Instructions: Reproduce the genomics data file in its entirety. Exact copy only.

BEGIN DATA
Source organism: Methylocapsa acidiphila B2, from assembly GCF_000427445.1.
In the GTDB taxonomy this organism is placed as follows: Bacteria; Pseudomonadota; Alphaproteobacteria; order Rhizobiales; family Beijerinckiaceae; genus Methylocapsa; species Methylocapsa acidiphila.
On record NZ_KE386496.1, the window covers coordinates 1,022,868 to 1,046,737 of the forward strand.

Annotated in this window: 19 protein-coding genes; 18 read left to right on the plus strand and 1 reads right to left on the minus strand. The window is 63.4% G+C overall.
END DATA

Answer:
Source organism: Methylocapsa acidiphila B2, from assembly GCF_000427445.1.
In the GTDB taxonomy this organism is placed as follows: Bacteria; Pseudomonadota; Alphaproteobacteria; order Rhizobiales; family Beijerinckiaceae; genus Methylocapsa; species Methylocapsa acidiphila.
On record NZ_KE386496.1, the window covers coordinates 1,022,868 to 1,046,737 of the forward strand.

Annotated in this window: 19 protein-coding genes; 18 read left to right on the plus strand and 1 reads right to left on the minus strand. The window is 63.4% G+C overall.